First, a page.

No float fishing story would be complete without mentioning jigs. Jigs come in many shapes and sizes and all have their time and place. I have had my most success using jigs made from adding a pin and bead to a jig hook. The jigs I make use many different fur and feathers and often some rather obscure materials. I find the key to fishing jigs is getting a drag free drift. While fishing, your float should be standing straight up and down and your jig should be traveling at least a foot off bottom.
Salmon and Steelhead jigs
I often find that keeping my jig well of the bottom is my key to success. Fish see the jig breathing in the flow, and come from a fair distance to hammer them. Trying to find jigs with strong hooks can be a tough go .This is what prompted me to tie up my own jigs. It also allows me to experiment with colors and sizes. Store jigs are usually on hooks for bass fishing, not worthy of Salmon or Steelhead, and really, are not made by fisherman with on the water knowledge. Some jigs are good at catching fish and others are good at catching fishermen. Choose the right ones for success.
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For more information, go to Jigs Page.
A book could be written on techniques so I will try to keep it simple. I feel there is virtually no need to be bouncing bottom while float fishing, your bait or lure should be at least a foot off bottom. Although a fish will occasionally react to an offering that is being slightly dragged along bottom, too much gear is deposited on the bottom. Stick to fishing off bottom and you will lose almost no gear, be doing the environment a big favor and avoid foul hooking fish that are stacked in a pool.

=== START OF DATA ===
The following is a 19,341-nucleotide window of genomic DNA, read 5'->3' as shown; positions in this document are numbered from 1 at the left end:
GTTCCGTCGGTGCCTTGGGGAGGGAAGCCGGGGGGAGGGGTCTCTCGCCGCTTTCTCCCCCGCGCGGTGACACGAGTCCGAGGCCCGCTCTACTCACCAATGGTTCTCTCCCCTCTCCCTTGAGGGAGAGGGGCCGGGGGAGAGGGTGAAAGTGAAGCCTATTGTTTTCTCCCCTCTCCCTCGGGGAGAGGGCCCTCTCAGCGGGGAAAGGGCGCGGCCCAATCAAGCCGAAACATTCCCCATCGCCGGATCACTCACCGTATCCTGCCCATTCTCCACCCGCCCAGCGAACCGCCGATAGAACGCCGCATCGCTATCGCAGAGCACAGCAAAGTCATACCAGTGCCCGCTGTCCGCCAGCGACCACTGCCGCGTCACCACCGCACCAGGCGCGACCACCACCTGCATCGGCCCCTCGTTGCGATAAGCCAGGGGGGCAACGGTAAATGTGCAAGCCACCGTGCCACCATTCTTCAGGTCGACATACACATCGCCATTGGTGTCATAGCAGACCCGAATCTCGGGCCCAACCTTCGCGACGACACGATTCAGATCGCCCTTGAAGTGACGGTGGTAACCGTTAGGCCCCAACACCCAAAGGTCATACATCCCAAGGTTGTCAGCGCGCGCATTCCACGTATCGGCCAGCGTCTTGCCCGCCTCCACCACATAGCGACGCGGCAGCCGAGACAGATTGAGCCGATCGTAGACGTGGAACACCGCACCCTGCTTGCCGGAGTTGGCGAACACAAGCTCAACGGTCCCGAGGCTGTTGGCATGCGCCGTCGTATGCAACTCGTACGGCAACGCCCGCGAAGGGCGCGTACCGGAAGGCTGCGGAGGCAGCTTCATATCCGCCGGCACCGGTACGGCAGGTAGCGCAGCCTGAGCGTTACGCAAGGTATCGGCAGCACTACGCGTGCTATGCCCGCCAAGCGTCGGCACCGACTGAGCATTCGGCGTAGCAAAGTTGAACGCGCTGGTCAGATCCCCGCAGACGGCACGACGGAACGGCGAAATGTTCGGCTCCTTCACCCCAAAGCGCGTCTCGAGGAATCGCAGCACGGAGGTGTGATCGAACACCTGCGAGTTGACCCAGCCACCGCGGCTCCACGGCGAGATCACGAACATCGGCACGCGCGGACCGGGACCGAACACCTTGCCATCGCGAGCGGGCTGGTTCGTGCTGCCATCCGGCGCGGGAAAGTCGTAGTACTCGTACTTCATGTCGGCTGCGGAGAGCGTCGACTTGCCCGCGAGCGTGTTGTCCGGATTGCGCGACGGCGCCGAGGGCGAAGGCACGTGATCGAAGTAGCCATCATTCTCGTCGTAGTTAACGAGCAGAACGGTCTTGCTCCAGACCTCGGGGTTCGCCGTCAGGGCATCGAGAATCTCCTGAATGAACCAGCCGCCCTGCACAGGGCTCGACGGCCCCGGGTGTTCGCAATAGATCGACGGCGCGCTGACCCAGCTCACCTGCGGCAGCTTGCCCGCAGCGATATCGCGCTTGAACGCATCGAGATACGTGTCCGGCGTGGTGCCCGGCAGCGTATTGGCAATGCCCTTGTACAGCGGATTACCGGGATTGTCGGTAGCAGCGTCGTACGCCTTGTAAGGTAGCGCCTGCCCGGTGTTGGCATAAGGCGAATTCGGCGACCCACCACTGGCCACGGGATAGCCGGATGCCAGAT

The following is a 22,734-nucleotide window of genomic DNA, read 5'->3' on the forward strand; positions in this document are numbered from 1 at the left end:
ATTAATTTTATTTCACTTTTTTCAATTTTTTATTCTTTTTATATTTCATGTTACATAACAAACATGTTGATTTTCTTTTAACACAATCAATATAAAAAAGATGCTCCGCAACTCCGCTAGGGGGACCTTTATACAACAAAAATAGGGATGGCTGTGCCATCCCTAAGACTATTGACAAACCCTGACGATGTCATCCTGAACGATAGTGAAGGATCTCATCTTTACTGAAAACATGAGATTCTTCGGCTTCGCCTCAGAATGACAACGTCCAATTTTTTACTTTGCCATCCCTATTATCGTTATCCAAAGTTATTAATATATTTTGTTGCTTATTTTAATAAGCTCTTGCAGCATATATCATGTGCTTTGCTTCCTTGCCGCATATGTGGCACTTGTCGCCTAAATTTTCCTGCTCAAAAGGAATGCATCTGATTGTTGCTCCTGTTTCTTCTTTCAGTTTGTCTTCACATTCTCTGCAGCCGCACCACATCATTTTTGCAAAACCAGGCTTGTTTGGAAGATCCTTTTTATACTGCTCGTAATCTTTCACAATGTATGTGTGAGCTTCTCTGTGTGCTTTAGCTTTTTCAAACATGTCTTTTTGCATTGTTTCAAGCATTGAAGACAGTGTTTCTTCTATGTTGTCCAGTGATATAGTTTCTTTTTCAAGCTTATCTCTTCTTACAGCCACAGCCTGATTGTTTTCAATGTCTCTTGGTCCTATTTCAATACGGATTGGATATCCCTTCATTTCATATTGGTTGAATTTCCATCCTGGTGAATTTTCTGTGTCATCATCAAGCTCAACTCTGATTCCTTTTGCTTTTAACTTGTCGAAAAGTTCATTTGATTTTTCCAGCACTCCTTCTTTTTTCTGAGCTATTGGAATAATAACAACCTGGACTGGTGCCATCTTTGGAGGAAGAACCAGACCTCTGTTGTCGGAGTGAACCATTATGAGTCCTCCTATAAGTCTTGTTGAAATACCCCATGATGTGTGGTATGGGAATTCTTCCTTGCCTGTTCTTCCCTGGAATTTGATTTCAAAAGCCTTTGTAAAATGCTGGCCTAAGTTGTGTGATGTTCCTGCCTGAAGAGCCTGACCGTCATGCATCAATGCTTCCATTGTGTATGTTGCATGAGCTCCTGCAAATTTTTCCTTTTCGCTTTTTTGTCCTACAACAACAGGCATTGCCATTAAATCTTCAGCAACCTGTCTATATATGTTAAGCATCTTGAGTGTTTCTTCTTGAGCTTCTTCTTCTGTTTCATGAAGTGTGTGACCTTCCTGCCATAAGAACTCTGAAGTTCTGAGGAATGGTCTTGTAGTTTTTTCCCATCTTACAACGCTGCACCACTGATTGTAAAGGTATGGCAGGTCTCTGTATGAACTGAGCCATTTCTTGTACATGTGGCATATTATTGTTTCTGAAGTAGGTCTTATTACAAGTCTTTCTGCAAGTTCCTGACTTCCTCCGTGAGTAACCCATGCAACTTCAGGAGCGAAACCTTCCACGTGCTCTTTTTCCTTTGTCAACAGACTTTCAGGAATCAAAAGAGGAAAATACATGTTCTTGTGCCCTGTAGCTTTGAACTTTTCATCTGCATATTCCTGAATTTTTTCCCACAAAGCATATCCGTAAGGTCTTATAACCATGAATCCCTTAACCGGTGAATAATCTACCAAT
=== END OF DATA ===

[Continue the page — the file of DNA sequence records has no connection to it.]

BC Salmon and Steelhead fishing
Another factor to remember is to keep the presentation natural by keeping your line high and off the water and avoiding unwanted drag. I try to keep my bait or lure traveling the same speed as the water to make it as natural as possible, although when using attraction lures such as spinners spoons and spin n glows, holding back a little can get them moving and attract fish. Another technique I use is at the end of my drift I often let my offering sit in the current a bit before slowly reeling in, I have had many strikes while letting it hang or starting my retrieve. I have also had attacks right at my feet while reeling in slowly. These are just a few of the techniques used while float fishing, there are others and in time you will find your own.
I hope this article will get you started float fishing, it is a very enjoyable style of fishing and its rewards can be many.
Big BC Steelhead
Picture your float, gliding down a beautiful pool in the early morning light. In an instant, your float is violently ripped underwater, and in seconds, a massive silver steelhead explodes the water with a huge jump. It is scenes like this that live forever, in a float fisherman's mind.
Good luck and Bent Rods